All those phrases are probably more-or-less accurate when describing the Straits Chinese, but they aren’t the language I’d expect anthropologists to use there. The Straits Chinese associations are based on family name (of which there are only a few dozen) so “initiation” is not exactly the function, and powerful men would probably have some title other than “chief” (I don’t know what), and they have long engaged mainly in trade (although I am sure they did & do help each other in agricultural work as well).

    Reply

  6. I looked it up, sorry. I thought it might have been the Igbo too. I didn’t know that it was the group in question (without giving it away). I know somebody from that group quite well and they definitely fit the description (business owner in my city). I asked somebody from a different group of that country about that group, and was told: “yeah, they like money too much.” (!)

    Reply

  7. My thoughts were the Lebanese Christians in Africa but initiation rites and tax collection threw that out. Buddhists soemwhere?

    Reply

  8. I haven’t peeked and I really don’t have a clue, unless it’s that bit about 25% of the population. So I’m going to guess Israeli Ashkenazi.

    Reply

  9. it sounds like a lot of “polishing the knob” or “t*rd shining” of a group that’s probably not all that competitive in the western technological world. it’s very politely written – i wish they’d write about my gang (German-Americans/British-Isles-Americans) so glowingly:) i almost embarrassingly guessed “mormons” till i got down to that primogeniture deal (don’t tell anyone how far off i was!:)

    Reply

  10. OK! we have a winner! (^_^) and the grand prize is (which i should’ve announced at the start) FAME & GLORY (within the hbd-o-sphere — ymmv). (^_^)

    and the winner is…! *drumroll please* ….

    STAFFAN (who has obviously been doing his homework)!! yaaaay!!

    anatoly, t.greer, and chris came pretty close! (spaghetti meatball — you looked it up, didn’t you?)

    these are the bamileke of cameroon.

    and — nobody went for the bonus points — the bamileke avoid marrying anyone closer than their second cousins (they avoid marrying ALL of their maternal relatives, as a matter of fact), so they are outbreeders — although they DO have polygamy, which does narrow the relatedness somewhat.

    more on the bamileke in another post. (^_^)

    Reply

  11. @panjoomby – “it sounds like a lot of ‘polishing the knob’ or ‘t*rd shining’ of a group that’s probably not all that competitive in the western technological world.”

    no, they might not be. but i saw some figures (will have to look them up again) about how the bamileke own something like 70% of the businesses in douala (or was it yaounde?), even though they’re just 25% of the population, so they obviously out-compete their fellow cameroonians. (don’t quote me on those figures. i need to re-check them!)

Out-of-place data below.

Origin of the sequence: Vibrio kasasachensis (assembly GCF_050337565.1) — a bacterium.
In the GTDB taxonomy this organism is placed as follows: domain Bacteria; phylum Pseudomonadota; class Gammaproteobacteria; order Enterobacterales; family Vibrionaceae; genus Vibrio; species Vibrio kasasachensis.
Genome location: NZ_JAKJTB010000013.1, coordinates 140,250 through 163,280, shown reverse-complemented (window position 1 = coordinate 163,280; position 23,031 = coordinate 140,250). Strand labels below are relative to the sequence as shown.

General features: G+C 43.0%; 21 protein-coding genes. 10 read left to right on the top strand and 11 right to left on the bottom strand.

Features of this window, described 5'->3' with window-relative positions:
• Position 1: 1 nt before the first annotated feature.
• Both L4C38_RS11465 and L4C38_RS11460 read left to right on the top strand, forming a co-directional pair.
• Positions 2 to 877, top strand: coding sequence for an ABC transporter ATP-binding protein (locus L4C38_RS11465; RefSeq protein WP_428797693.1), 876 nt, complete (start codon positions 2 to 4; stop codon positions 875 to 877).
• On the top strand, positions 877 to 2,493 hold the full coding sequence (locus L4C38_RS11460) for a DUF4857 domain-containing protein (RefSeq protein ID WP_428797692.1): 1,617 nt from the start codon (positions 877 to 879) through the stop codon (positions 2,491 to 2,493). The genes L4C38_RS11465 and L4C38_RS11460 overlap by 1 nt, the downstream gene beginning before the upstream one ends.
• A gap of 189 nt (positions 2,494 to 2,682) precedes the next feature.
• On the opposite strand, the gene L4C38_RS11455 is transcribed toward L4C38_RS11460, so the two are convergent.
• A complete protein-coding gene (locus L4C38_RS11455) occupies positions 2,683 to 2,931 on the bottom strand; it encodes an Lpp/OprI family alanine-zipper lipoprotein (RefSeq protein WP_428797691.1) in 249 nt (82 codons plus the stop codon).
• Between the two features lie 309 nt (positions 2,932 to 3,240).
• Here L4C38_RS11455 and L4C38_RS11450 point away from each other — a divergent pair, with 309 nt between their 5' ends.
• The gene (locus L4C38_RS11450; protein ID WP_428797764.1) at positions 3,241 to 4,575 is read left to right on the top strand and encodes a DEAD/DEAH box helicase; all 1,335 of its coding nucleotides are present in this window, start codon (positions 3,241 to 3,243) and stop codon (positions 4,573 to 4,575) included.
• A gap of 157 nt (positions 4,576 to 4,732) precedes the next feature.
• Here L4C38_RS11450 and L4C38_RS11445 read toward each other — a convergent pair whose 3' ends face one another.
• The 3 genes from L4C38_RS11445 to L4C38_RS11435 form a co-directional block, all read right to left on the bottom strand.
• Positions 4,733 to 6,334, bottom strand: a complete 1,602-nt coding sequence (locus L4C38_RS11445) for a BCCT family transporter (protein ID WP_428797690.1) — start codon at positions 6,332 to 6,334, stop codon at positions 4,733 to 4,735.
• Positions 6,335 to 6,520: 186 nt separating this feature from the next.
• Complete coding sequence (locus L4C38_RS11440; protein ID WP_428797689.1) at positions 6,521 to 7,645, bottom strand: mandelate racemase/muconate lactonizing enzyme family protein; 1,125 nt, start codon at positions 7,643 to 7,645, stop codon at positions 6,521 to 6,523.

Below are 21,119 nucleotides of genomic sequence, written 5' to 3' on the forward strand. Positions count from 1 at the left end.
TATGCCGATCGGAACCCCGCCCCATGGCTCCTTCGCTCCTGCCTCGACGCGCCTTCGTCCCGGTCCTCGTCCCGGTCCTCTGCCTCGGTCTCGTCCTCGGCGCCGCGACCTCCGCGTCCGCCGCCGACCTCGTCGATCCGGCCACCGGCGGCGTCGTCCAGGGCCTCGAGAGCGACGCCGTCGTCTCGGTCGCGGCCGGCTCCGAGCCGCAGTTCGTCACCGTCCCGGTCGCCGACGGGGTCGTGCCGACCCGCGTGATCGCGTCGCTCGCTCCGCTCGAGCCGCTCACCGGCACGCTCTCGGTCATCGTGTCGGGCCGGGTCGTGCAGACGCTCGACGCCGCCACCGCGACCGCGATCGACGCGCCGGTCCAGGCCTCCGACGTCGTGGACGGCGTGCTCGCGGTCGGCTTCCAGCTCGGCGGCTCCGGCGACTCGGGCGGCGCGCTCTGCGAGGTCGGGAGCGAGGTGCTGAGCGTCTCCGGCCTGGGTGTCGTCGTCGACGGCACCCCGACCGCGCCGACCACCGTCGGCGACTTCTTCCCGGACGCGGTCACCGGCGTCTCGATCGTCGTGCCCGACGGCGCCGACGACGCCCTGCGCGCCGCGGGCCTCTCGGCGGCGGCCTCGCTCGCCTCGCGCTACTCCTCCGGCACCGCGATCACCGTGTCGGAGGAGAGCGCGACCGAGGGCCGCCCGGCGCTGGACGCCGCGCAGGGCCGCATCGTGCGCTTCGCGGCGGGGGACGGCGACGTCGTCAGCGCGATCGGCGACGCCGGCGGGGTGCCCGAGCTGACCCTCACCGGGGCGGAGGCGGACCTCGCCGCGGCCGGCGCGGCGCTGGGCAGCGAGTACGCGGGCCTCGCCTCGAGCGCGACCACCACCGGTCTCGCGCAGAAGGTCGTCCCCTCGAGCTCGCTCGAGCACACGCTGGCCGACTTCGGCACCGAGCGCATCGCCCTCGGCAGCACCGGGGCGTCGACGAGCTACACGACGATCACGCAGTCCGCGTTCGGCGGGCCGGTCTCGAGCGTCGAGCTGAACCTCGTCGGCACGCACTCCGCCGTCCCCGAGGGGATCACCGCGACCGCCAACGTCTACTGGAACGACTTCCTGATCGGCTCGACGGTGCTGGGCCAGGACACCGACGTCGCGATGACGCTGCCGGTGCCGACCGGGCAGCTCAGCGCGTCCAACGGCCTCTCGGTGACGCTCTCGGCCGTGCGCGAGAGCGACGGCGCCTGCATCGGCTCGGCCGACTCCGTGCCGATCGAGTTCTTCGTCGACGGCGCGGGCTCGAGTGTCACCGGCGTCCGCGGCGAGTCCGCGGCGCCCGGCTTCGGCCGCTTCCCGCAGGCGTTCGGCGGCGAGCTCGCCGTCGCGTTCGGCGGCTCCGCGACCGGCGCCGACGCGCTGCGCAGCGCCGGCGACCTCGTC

Reply

  12. panjoomby – They might not be competitive in a western technological environment, but they appear to be well on their away towards becoming. Hell, westerners created this technological environment only because they themselves became competitive enough to sustain it: it didn’t magically fall from the sky.

    Yeah, I looked it up. I though it was mormons first, but then I saw the tidbit that they’re 25% of the local population, so that ruled out the mormons (but, you know, at the rate they’re going…)

    Reply

  13. @spaghetti meatball – i couldn’t figure out why i had banned your ip, but you’re this idiot.

    consider yourself on probation. keep posting reasonable comments like the ones above, and i’ll let them through moderation. you don’t have to agree with ANYthing on this blog — you can criticize and object to it all — just don’t be a d*ck. if you go back to being an idiot, then you go back to being banned.

    Reply

  14. @spaghetti meatball – “They might not be competitive in a western technological environment, but they appear to be well on their away towards becoming.”

    i’d say they have pretty darn close to the right social structures (thanks, i think, to their mating patterns), but they’re prolly lacking the iq points.

    @spaghetti meatball – “Hell, westerners created this technological environment only because they themselves became competitive enough to sustain it: it didn’t magically fall from the sky.”

    yes. quite so. (and the iq points.)

    Reply

  15. That wasn’t me :S …. I’m using a computer at a public library! I found your site on the browser’s history.

    edit: don’t lie. – h.chick

    Reply

  16. late, i thought an african group from the context but my wild guess was going to be one of those blacksmith castes further north.

    Reply

  17. It was more luck than anything else. I just happened to look at flatland and highlander tribes in Wikipedia and ended up reading the entry on the Bamileke a little more than the others for some reason, probably because you mentioned them in reply to my comment. But luck counts too : )

    Reply

  18. I was leaning toward the Lebanese in Africa, but the fact that their breeding/inheritance traditions are still intact made me suspect a more native African population. Congrats to Staffan.

    Reply

  19. […] why inbreeding or outbreeding?: – flatlanders vs. mountaineers revisited – consanguineous marriage in afghanistan – mating patterns in france and topography (and history) – the turkana: mating patterns, family types, and social structures – guess the population! […]

    Reply